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February 15, 2015

Portsmouth’s Blue Reef Aquarium is going shark crazy over the February half term holidays (Feb 14th – 22nd) to celebrate the oceans’ ultimate predator.

Shark Week’ features a host of special events and activities dedicated to these amazing creatures which have been swimming in our seas since before the age of the dinosaurs.

Visitors will have the chance to help feed native sharks and rays*, enjoy hands-on workshops with shark teeth skin and jaws, learn about their evolution and find out about the dangers they face in the wild and what we can all do to help protect them. (*additional charges apply with all proceeds going to the Bite Back charity).

Blue Reef’s Jenna MacFarlane said: “Sharks are always one of the first things visitors want to see when they come to the aquarium.

“We have more than a dozen different shark and ray species on display here including a number of shark eggs from three species on display in our nursery tanks.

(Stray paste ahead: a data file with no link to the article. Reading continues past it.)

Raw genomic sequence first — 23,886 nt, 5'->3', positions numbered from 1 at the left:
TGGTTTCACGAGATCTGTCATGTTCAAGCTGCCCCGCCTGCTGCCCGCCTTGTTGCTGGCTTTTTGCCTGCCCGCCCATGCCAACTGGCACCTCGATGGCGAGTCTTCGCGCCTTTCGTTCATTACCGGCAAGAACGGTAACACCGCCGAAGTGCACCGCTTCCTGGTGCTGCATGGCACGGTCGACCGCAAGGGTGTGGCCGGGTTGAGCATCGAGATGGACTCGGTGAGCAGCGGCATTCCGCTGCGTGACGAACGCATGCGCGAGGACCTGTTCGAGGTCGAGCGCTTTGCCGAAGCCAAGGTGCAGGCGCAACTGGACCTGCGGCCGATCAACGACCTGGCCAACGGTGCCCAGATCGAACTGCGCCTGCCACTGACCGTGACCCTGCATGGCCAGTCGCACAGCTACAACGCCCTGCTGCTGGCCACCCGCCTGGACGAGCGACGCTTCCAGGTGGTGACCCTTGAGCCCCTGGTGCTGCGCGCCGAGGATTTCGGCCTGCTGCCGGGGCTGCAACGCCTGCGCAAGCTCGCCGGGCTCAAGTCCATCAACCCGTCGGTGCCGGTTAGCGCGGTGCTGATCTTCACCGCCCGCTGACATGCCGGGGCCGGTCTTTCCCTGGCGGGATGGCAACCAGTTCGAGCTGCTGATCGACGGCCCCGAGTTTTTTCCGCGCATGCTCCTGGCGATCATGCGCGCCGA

“This event will also provide visitors of all ages with a real insight into these fascinating fish and their truly extraordinary history.

“From ancient shark fossils to having the chance to actually help feed real ones there really is something for everyone to enjoy.

“Palaeontologist Neil Morris, who specialises in prehistoric shark species will be on site on February 18th and 19thto give a series of fun and informative talks about extinct species together with an array of fossilised teeth,” she added.

Visitors will also have the chance to dig for their own fossils* (18th & 19th only), enjoy quizzes, competitions and special shark talks every day.

Plus don’t miss out on the chance to help feed the native rays and sharks, spaces will be limited so get there early on *Tuesday, Thursday and both Saturdays (*additional charges apply with all proceeds going to the Bite Back charity).

Sharks first appeared in our seas over 400 million years ago – that’s 170 million years before the dinosaurs! Today there are over 450 different species from the 21cm dwarf lanternshark to the 13-metre whale shark.

British waters are visited by over 30 different species – including the world’s fastest, the shortfin mako shark, which can reach speeds of 46mph and leap 30ft into the air.Three stages of shark eggcase development

Issued by Blue Reef. For more information please contact Lindsay Holloway, Adam Makinson or Jenna MacFarlane on 02392 875222.

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